In addition to these minimum requirements, the Sheriff's Office also requires applicants to:
A. Not have plead guilty, nolo contendere, or found guilty of a Driving While Intoxicated (DWI) offense within the past ten (10) years in the State of Arkansas or any other jurisdiction.
B. Not have plead guilty, nolo contendere, or found guilty of a Driving Under the Influence (DUI) Minor .02% BAC or higher, within the past five (5) years in the State of Arkansas or elsewhere.
C. Not have plead guilty, nolo contendere, or been found guilty of any drug or drug paraphernalia offense, however designated, in the State of Arkansas or any other jurisdiction.
D. Not be the Respondent in an Ex Parte or Permanent Order of Protection that remains in effect.
E. Not have plead guilty, nolo contenders, or been found guilty of any offense arising from a Domestic Violence incident involving injury to another person.
Reserve Deputy applicants must undergo a minimum of one hundred (100) hours of in house training to graduate from the program and become sworn Reserve Deputies. Classes are usually held Monday to Thursday evenings from 6PM to 10PM at the Emergency Services Training Center in Midway. The classroom curriculum includes such topics as firearms training and qualifications, constitutional and criminal law, civil rights and civil liability, use of force, search and seizure, jurisdiction of agencies, defensive tactics, report writing, patrol techniques, and many other areas.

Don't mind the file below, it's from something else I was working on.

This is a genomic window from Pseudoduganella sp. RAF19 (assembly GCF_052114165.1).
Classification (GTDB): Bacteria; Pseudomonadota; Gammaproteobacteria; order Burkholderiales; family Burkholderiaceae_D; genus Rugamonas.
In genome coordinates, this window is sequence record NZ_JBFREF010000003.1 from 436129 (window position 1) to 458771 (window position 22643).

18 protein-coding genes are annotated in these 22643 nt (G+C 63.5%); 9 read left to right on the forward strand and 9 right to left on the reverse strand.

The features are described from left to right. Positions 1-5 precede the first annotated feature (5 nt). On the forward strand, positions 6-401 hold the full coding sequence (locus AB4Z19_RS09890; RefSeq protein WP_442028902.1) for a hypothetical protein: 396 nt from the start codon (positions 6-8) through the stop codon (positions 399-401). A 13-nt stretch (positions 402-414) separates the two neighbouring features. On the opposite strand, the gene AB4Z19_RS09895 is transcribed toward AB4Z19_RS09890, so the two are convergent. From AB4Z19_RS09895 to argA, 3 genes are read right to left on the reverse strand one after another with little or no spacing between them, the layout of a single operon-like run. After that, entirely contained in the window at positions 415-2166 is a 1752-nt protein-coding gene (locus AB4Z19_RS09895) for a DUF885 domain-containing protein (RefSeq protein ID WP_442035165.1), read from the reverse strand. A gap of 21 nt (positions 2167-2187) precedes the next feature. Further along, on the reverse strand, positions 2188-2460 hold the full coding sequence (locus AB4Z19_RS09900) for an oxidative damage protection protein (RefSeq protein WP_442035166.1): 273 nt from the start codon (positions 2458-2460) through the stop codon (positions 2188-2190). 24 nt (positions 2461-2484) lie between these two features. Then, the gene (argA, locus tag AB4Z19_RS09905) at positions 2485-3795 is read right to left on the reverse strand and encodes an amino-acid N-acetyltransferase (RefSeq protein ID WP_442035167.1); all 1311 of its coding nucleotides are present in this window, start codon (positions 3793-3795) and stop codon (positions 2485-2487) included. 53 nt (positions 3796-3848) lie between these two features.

The Sheriff's Office usually conducts one (1) Reserve Deputy school each year, generally in the late Spring. The Sheriff's Office provides badges, uniforms, and some other limited equipment. Reserve Deputies must provide their own firearm (as approved by Sheriff's Office), leather gear, and body armor. The initial expense to each new Reserve Deputy can be several hundred dollars
POLICE REPORTS-How do I get a copy?
Obtaining Copies of Reports and Records: Most Sheriff’s Office records are public information under the Arkansas Freedom of Information Act and are available for public viewing, and for copying for a nominal fee. There are several exceptions to this, including specifically reports and paperwork relating to criminal cases remaining open and under investigation, certain personnel records, records sealed/expunged by court order, and records relating to juveniles (under 18 years of age). We have an FOI request form that we ask each person to fill out that will help us find or locate the documents they are wanting to view. We will not compile statistical or comparative data for individuals, nor will Administration Staff offer comment on reports or documents prepared and filed by individual deputies.